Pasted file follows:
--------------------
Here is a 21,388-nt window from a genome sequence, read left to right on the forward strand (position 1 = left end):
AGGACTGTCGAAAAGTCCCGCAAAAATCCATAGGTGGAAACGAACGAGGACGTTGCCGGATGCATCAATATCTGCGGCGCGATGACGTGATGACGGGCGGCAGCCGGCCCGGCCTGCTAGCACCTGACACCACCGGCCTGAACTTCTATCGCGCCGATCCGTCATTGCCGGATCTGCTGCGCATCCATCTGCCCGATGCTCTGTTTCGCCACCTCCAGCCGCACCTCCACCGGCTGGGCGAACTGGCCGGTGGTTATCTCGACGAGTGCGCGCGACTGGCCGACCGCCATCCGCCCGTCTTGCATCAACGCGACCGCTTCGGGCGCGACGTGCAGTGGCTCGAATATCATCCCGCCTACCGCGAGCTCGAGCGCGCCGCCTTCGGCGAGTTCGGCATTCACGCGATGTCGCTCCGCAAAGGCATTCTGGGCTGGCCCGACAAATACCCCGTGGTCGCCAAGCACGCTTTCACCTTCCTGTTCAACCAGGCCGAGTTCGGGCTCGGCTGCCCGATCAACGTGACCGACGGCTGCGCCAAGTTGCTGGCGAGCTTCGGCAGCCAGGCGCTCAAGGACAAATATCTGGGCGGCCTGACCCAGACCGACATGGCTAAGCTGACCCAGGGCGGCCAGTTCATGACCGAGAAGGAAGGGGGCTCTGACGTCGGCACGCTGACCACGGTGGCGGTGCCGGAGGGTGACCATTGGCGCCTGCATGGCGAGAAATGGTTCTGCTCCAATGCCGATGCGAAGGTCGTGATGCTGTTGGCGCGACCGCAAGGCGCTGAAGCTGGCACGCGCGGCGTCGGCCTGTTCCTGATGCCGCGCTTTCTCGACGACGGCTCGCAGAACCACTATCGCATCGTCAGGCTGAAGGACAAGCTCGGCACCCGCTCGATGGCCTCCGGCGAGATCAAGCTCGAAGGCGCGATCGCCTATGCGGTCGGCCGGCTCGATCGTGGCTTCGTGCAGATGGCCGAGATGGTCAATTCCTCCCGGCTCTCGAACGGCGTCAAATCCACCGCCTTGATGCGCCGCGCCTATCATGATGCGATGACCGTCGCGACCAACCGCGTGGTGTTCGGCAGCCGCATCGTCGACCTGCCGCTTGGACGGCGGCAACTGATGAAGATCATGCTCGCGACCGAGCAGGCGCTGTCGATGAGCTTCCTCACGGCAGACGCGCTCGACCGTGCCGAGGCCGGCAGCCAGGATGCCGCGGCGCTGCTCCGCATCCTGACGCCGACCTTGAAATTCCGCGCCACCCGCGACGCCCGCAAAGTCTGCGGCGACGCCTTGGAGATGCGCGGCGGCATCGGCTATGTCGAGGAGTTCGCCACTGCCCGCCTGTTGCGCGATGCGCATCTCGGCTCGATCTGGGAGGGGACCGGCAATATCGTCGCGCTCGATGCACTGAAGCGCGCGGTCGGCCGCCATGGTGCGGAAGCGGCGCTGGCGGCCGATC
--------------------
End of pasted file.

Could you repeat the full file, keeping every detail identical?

Here is a 21,388-nt window from a genome sequence, read left to right on the forward strand (position 1 = left end):
AGGACTGTCGAAAAGTCCCGCAAAAATCCATAGGTGGAAACGAACGAGGACGTTGCCGGATGCATCAATATCTGCGGCGCGATGACGTGATGACGGGCGGCAGCCGGCCCGGCCTGCTAGCACCTGACACCACCGGCCTGAACTTCTATCGCGCCGATCCGTCATTGCCGGATCTGCTGCGCATCCATCTGCCCGATGCTCTGTTTCGCCACCTCCAGCCGCACCTCCACCGGCTGGGCGAACTGGCCGGTGGTTATCTCGACGAGTGCGCGCGACTGGCCGACCGCCATCCGCCCGTCTTGCATCAACGCGACCGCTTCGGGCGCGACGTGCAGTGGCTCGAATATCATCCCGCCTACCGCGAGCTCGAGCGCGCCGCCTTCGGCGAGTTCGGCATTCACGCGATGTCGCTCCGCAAAGGCATTCTGGGCTGGCCCGACAAATACCCCGTGGTCGCCAAGCACGCTTTCACCTTCCTGTTCAACCAGGCCGAGTTCGGGCTCGGCTGCCCGATCAACGTGACCGACGGCTGCGCCAAGTTGCTGGCGAGCTTCGGCAGCCAGGCGCTCAAGGACAAATATCTGGGCGGCCTGACCCAGACCGACATGGCTAAGCTGACCCAGGGCGGCCAGTTCATGACCGAGAAGGAAGGGGGCTCTGACGTCGGCACGCTGACCACGGTGGCGGTGCCGGAGGGTGACCATTGGCGCCTGCATGGCGAGAAATGGTTCTGCTCCAATGCCGATGCGAAGGTCGTGATGCTGTTGGCGCGACCGCAAGGCGCTGAAGCTGGCACGCGCGGCGTCGGCCTGTTCCTGATGCCGCGCTTTCTCGACGACGGCTCGCAGAACCACTATCGCATCGTCAGGCTGAAGGACAAGCTCGGCACCCGCTCGATGGCCTCCGGCGAGATCAAGCTCGAAGGCGCGATCGCCTATGCGGTCGGCCGGCTCGATCGTGGCTTCGTGCAGATGGCCGAGATGGTCAATTCCTCCCGGCTCTCGAACGGCGTCAAATCCACCGCCTTGATGCGCCGCGCCTATCATGATGCGATGACCGTCGCGACCAACCGCGTGGTGTTCGGCAGCCGCATCGTCGACCTGCCGCTTGGACGGCGGCAACTGATGAAGATCATGCTCGCGACCGAGCAGGCGCTGTCGATGAGCTTCCTCACGGCAGACGCGCTCGACCGTGCCGAGGCCGGCAGCCAGGATGCCGCGGCGCTGCTCCGCATCCTGACGCCGACCTTGAAATTCCGCGCCACCCGCGACGCCCGCAAAGTCTGCGGCGACGCCTTGGAGATGCGCGGCGGCATCGGCTATGTCGAGGAGTTCGCCACTGCCCGCCTGTTGCGCGATGCGCATCTCGGCTCGATCTGGGAGGGGACCGGCAATATCGTCGCGCTCGATGCACTGAAGCGCGCGGTCGGCCGCCATGGTGCGGAAGCGGCGCTGGCGGCCGATC